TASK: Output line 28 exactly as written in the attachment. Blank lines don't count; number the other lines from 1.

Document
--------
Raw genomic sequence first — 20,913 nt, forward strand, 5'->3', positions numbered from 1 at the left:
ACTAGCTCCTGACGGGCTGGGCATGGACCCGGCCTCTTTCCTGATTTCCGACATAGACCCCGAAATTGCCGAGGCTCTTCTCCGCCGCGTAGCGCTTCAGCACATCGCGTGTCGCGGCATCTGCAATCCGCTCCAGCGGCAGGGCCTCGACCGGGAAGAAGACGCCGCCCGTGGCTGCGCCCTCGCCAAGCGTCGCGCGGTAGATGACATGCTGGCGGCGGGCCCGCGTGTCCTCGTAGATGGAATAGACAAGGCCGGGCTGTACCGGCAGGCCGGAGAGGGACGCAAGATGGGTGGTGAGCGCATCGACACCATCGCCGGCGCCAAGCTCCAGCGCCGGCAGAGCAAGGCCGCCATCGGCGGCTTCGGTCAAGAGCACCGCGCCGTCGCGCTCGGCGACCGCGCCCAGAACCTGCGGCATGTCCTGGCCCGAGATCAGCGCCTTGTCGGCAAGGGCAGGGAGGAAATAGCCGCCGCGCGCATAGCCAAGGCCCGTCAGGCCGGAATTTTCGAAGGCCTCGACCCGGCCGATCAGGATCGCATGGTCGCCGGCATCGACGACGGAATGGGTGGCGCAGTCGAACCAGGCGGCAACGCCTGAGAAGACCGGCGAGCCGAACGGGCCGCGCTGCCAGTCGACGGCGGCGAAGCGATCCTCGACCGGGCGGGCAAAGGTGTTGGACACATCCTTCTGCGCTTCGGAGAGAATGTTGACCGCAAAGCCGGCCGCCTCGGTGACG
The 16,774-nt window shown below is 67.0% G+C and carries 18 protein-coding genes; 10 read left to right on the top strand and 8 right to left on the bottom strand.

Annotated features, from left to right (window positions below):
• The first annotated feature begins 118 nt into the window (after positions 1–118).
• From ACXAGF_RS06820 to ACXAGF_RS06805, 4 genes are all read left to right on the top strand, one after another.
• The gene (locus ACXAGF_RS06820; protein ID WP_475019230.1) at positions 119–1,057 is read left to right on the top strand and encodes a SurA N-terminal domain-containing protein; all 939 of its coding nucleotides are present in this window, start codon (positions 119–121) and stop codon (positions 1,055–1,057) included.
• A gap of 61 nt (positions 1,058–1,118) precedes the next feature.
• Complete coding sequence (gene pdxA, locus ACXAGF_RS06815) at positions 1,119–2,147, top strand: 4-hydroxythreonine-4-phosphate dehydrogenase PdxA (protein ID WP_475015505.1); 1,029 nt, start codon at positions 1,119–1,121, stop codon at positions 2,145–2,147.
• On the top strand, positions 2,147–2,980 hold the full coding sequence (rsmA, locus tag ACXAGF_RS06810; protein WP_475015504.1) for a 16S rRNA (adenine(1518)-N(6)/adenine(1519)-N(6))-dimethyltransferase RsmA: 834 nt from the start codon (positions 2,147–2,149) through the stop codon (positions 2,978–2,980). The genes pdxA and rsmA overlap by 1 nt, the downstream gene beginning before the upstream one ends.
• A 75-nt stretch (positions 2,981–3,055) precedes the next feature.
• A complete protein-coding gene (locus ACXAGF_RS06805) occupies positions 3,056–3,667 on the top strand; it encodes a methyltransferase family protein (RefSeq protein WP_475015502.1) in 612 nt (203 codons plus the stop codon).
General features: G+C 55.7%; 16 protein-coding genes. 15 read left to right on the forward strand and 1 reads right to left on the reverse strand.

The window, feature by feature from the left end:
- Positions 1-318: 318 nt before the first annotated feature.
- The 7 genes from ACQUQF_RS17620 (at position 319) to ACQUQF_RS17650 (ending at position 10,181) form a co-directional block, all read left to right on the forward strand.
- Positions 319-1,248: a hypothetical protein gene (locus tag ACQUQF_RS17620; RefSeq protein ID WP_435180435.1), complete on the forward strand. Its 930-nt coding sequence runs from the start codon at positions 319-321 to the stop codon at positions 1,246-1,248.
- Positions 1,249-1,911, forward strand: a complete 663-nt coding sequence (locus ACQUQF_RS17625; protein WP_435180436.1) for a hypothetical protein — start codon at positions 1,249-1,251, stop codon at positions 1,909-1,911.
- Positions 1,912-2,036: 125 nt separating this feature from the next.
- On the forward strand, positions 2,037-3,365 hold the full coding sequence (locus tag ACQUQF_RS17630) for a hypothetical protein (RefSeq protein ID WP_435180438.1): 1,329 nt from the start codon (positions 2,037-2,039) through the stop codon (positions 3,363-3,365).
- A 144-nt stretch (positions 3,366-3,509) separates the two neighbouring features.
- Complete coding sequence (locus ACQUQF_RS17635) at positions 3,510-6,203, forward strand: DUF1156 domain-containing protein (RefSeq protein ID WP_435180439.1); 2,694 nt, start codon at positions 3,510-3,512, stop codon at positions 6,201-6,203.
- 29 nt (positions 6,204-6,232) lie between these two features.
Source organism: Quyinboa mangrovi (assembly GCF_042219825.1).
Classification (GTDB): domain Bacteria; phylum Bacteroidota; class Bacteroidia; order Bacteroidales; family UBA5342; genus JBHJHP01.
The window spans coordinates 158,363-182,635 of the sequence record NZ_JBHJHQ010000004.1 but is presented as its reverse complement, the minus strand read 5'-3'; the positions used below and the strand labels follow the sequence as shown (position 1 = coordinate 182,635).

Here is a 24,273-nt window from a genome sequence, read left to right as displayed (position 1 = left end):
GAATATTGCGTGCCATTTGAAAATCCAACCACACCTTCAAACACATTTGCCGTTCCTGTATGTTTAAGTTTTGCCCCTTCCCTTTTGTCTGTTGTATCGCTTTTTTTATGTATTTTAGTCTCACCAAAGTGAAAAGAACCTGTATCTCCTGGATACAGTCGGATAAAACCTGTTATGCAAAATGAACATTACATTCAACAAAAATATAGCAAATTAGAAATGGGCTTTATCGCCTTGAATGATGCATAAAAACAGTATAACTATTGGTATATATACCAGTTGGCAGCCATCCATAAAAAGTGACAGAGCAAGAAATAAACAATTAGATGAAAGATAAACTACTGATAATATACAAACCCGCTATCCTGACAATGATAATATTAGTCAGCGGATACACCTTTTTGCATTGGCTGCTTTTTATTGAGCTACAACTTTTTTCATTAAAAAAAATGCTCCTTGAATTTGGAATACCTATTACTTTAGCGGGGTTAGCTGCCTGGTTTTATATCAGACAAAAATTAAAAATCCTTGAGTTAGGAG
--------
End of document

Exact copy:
GAATATTGCGTGCCATTTGAAAATCCAACCACACCTTCAAACACATTTGCCGTTCCTGTATGTTTAAGTTTTGCCCCTTCCCTTTTGTCTGTTGTATCGCTTTTTTTATGTATTTTAGTCTCACCAAAGTGAAAAGAACCTGTATCTCCTGGATACAGTCGGATAAAACCTGTTATGCAAAATGAACATTACATTCAACAAAAATATAGCAAATTAGAAATGGGCTTTATCGCCTTGAATGATGCATAAAAACAGTATAACTATTGGTATATATACCAGTTGGCAGCCATCCATAAAAAGTGACAGAGCAAGAAATAAACAATTAGATGAAAGATAAACTACTGATAATATACAAACCCGCTATCCTGACAATGATAATATTAGTCAGCGGATACACCTTTTTGCATTGGCTGCTTTTTATTGAGCTACAACTTTTTTCATTAAAAAAAATGCTCCTTGAATTTGGAATACCTATTACTTTAGCGGGGTTAGCTGCCTGGTTTTATATCAGACAAAAATTAAAAATCCTTGAGTTAGGAG